“As I Grew Older,” by Langston Hughes is a poem about a young man is thinking about his goals and that he cannot achieve them because of racial prejudice. The theme of the poem is that prejudice is used to keep people from accomplishing their dreams. Hughes expresses this idea by using imagery, anaphora, and symbol. Throughout the poem, Hughes refers to different symbols to show the barriers between blacks and whites in society during that time period in the early 20th century.
In the first stanza of this poem, Hughes writes that his dream was: “in front of me, bright like a sun My dream.” (Line 5). Hughes’s dream is the dream of a non-racist society in America and the freedom for anyone to do what they choose and be treated equally. At the same time, Hughes’s dream can also be treated as Hughes’s future. Hughes’s dream first appeared to be “bright like the sun” because when you’re a child, you aren’t aware of what’s actually happening around you.. Hughes’s dream was bright because he wasn’t old enough to realize that there would be things in his way keeping him from his dream. Also, it’s important to note that Hughes’s says “My dream” to show possession of the idea he holds. A reason why Hughes’s writes “my dream” is because Hughes’s dream was different from a white man at the time. Facing discrimination throughout his life, Hughes’s continues to describe racism when Hughes’s writes “And then a wall rose, rose slowly, slowly, between me and my dream.” (Line 6) The wall Hughes’s refers to is the wall of discrimination. This wall slowly blocked his dream. Hughes’s describes the blocking slow to show the many small efforts people used to keep America segregated.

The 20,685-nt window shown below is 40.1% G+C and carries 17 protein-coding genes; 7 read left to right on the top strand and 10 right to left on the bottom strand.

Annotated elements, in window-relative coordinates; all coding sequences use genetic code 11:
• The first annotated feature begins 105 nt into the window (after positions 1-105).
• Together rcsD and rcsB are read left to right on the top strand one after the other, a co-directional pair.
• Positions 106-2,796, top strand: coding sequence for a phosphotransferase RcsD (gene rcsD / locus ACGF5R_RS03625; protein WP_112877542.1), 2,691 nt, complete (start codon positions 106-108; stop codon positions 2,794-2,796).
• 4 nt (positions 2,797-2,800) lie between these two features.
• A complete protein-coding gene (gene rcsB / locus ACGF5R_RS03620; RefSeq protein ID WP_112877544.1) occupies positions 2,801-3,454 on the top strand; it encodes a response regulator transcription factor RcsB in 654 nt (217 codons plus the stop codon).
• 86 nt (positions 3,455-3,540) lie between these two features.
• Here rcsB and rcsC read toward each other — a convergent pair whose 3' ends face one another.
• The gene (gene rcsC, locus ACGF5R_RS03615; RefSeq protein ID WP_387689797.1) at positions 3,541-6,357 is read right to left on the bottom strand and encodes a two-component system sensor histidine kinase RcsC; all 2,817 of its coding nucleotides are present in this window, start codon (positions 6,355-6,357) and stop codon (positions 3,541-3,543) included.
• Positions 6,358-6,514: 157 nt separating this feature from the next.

In the third stanza, Hughes’s writes that the wall “rose until it touched the sky. The wall. Shadow. I am black. I lie down in the shadow.” (Line 10) There are many things going on in this stanza that show Hughes’s place in society at that time and the extent of racism. First Hughes’s describes...
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